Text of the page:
"Scio me Nescire" : "I know one thing that I know nothing"

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Monday, January 30, 2012

Symbols : Jewels and Precious Metals


Agate: A symbol of worldly success and happiness, agate also attracts sympathy for the wearer. Black agate stands for courage, prosperity and vigour, red agate for health, longevity and spirituality.


Decorative and durable, jewels and precious metals have been used for centuries as talismans and amulets, and have acquired rich symbolic associations. Alchemy, for example, is centred on the quest for the philosopher's stone which will turn base metals into gold, and in astrology, each sign of the zodiac has an associated birthstone, which symbolizes the attributes of the sign.

A horde of gold and jewels hidden in a cave guarded by a dragon or serpent commonly represents the spiritual wisdom buried in the unconscious. In many religions a gem signifies a particular deity or holy person: in Christianity, for example, quartz stands for the Virgin Mary. Cut gemstones symbolize the revelation of the soul after the dross of the body has been chipped away: the sparkling facets denote the soul's reflection of the divine light. But gemstones can also have negative connotations. In Christian myth, they were formed when Lucifer fell from heaven, his angelic light shattering in to millions of lustrous fragments that stand for the inherent evil of material possessions.



Gold and jewels can also denote the wiles of the enchanter. Fairies used gold and rubies to entice mortals away from home and family at night; tragically for the victims, the treasure turned into the dead leaves of human vanity in the cold light of day. The ambivalence of gem symbolism is exemplified in the Eastern belief that jewels were formed from the saliva of snakes, representing both venom and spiritual wisdom.

In many traditions of East and West, it was believed that gold and silver were solidification of solar and lunar energies respectively. Gold remains always untarnished, like the sun, while silver is subject to imperfections, like the face of the moon.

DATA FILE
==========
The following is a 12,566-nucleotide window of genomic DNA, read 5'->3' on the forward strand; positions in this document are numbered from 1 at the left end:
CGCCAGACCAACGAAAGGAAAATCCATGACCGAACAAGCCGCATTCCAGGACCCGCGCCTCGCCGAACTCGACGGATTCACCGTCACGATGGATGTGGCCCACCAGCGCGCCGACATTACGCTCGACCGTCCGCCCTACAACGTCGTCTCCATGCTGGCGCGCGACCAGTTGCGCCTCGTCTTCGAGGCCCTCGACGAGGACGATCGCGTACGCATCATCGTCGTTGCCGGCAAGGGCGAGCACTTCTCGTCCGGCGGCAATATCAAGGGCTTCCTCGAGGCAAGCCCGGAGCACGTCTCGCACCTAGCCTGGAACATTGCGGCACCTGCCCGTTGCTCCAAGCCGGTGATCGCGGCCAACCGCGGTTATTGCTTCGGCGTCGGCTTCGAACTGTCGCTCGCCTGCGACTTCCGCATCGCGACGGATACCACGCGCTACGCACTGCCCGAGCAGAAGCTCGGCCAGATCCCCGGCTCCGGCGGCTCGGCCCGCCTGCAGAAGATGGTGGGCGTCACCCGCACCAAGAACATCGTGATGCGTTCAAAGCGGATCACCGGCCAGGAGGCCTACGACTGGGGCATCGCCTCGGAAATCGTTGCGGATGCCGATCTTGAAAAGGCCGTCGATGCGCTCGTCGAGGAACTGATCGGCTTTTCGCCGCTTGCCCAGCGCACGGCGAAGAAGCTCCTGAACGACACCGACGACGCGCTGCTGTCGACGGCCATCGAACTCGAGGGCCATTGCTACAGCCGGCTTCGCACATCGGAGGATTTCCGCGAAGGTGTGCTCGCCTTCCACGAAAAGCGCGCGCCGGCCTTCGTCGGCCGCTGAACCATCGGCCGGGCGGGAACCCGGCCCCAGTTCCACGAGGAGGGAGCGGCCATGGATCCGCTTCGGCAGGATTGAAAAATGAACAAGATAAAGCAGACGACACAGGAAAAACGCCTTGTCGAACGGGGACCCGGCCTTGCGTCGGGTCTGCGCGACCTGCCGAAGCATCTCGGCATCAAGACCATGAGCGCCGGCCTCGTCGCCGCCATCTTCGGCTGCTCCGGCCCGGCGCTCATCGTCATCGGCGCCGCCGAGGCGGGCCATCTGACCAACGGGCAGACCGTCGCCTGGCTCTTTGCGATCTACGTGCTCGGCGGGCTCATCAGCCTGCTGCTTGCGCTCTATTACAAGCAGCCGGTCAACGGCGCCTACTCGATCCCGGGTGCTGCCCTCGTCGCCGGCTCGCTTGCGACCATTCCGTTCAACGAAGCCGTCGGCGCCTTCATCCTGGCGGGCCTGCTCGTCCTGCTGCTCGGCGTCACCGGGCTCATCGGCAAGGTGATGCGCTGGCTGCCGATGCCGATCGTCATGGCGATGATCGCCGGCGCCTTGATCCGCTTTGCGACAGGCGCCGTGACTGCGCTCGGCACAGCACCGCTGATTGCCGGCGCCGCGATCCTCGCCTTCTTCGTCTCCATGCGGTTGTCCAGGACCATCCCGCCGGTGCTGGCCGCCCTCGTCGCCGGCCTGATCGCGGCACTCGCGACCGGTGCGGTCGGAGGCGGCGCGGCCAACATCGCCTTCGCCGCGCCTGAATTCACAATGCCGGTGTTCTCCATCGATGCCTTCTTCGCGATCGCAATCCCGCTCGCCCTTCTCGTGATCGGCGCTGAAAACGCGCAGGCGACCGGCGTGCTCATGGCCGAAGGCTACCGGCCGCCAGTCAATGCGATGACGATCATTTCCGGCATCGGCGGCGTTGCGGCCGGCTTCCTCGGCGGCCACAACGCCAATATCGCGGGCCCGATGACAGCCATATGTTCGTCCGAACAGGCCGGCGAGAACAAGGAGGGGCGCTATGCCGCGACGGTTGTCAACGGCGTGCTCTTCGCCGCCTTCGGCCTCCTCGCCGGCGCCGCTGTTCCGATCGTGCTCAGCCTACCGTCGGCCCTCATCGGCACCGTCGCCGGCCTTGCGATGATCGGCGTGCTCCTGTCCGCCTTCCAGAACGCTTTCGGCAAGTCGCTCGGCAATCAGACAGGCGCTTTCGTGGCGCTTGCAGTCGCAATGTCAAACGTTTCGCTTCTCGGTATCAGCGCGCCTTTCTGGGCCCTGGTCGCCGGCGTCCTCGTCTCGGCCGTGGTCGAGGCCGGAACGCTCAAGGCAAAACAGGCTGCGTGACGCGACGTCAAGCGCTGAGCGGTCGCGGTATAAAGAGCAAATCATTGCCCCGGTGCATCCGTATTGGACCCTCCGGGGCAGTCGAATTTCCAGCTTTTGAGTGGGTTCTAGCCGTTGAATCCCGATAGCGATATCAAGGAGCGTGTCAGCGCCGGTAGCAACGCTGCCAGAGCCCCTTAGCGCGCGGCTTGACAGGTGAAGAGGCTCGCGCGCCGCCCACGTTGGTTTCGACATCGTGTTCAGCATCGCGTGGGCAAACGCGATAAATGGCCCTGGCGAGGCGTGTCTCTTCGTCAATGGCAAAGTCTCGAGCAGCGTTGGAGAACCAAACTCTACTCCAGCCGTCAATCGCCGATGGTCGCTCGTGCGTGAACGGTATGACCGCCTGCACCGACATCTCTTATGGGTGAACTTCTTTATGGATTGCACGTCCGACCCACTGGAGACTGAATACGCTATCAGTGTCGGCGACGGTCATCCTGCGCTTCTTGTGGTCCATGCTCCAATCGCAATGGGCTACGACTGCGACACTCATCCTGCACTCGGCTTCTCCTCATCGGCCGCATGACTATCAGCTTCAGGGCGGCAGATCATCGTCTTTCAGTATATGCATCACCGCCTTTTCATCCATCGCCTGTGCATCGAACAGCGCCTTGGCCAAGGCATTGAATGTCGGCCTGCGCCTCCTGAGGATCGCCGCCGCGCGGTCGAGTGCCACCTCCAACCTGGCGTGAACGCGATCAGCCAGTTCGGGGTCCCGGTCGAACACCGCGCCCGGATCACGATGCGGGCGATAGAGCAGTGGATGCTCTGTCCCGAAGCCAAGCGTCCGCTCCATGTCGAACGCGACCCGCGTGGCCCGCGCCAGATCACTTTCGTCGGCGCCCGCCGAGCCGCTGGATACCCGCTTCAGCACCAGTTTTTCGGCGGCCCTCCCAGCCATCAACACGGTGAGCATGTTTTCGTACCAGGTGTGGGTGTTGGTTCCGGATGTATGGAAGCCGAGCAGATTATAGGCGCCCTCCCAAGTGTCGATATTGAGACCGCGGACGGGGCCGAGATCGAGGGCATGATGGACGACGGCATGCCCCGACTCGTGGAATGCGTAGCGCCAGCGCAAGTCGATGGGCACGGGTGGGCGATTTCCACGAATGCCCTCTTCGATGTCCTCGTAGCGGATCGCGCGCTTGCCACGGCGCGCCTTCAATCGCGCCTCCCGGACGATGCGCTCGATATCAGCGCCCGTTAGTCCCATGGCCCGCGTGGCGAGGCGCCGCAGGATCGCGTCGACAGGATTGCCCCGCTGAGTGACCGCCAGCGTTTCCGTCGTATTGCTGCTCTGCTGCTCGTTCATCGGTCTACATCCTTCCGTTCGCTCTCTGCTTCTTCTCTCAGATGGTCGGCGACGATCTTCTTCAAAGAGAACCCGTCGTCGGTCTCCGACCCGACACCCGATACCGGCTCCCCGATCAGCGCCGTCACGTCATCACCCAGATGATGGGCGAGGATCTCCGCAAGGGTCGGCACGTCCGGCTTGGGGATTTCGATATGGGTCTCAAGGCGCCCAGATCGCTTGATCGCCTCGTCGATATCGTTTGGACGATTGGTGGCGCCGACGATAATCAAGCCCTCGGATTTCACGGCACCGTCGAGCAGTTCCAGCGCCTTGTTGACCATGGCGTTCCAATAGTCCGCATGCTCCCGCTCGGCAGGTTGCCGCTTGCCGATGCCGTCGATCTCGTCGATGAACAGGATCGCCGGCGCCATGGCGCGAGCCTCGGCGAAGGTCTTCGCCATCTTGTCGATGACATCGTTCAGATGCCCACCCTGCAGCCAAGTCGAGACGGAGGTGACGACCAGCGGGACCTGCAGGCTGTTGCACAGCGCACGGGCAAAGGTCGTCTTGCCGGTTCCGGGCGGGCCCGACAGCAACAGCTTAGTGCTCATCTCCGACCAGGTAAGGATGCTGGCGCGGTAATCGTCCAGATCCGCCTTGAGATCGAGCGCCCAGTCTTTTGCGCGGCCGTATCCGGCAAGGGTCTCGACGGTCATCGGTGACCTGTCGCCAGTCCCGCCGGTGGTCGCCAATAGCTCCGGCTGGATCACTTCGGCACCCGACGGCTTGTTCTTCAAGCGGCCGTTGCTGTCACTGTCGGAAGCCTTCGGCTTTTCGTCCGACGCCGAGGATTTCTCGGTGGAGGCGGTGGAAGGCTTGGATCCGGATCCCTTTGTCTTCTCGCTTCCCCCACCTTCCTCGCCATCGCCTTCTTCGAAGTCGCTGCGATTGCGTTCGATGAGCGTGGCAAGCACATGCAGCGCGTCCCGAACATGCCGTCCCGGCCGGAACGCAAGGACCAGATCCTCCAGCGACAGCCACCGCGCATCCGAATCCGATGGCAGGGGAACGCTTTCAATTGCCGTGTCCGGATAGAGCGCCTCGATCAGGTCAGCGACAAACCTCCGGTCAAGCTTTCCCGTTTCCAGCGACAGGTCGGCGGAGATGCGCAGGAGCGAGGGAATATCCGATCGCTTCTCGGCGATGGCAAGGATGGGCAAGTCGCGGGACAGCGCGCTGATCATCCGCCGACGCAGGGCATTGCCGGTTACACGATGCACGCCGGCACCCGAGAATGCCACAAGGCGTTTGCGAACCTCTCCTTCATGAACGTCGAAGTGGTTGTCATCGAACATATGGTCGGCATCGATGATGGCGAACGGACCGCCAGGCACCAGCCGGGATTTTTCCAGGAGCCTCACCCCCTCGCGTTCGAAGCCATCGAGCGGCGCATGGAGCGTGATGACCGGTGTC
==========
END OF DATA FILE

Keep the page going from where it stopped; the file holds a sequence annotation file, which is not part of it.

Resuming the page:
Lapis Lazuli


Particularly prized as a mark of divine favor, success and talent, lapis lazuli is also associated with unselfish love and compassion. For the Chinese, the stone symbolized vision and the power to cure diseases of the eye. In the ancient civilizations of Mesopotamia, lapis lazuli symbolized the firmament, and was used to decorate the ceilings of temples. 


The Ruby


This gemstone symbolizes royalty, power and passion. Because of its deep red color, the ruby was associated with the planet Mars. It was considered by some to be a cure for mental disorders.


The Pearl


Because of its pale, shimmering hue, the pearl has lunar, and therefore feminine, associations. Its origin in the sea within the shell of an oyster has caused it to be linked with hidden knowledge and esoteric wisdom. Pearls also symbolize patience, purity and peace, and owing to their translucent quality they can stand for tears of sorrow or joy.


Gold and Silver


Revered for its incorruptibility, gold is a near-universal symbol of the sun, divine illumination, purity, masculinity, immortality and wisdom. In ancient Egypt, it was the tangible presence of the gods in the material. The Aztecs saw gold as the excrement of the sun god, the Chinese Taoists as the essence of heaven. Silver, a lunar, feminine symbol, stands for virginity and eloquence (the silver tongue). When polished, silver represents the soul cleansed of sin: it is ambivalent mainly in pieces of silver symbolized Christ's betrayal.


The Emerald


A symbol of fertility and rain (because of its green color), the emerald was associated by the alchemists with wisdom, and by the Christians with faith. In astrology it was linked with the planet Jupiter.



The Diamond


The hardest of all the elements, diamond is associated with permanence and incorruptibility. It also symbolizes the sun and light, and in some early Christian texts stands for Christ.


Jade 


The most precious of all stones to the Chinese, for whom it symbolized the perfection, immortality and magical powers embodied in the emperor: heaven was often depicted as a perforated jade disk. Each color of jade was credited with magical powers, but apple-green was most highly prized as it was believed to confer on the wearer the power of levitation.


The Sapphire


The sapphire symbolizes the blue of the heavens, and the heavenly virtues - truth, contemplation and chastity. The alchemists believed it to be a remedy for the bites of venomous animals.

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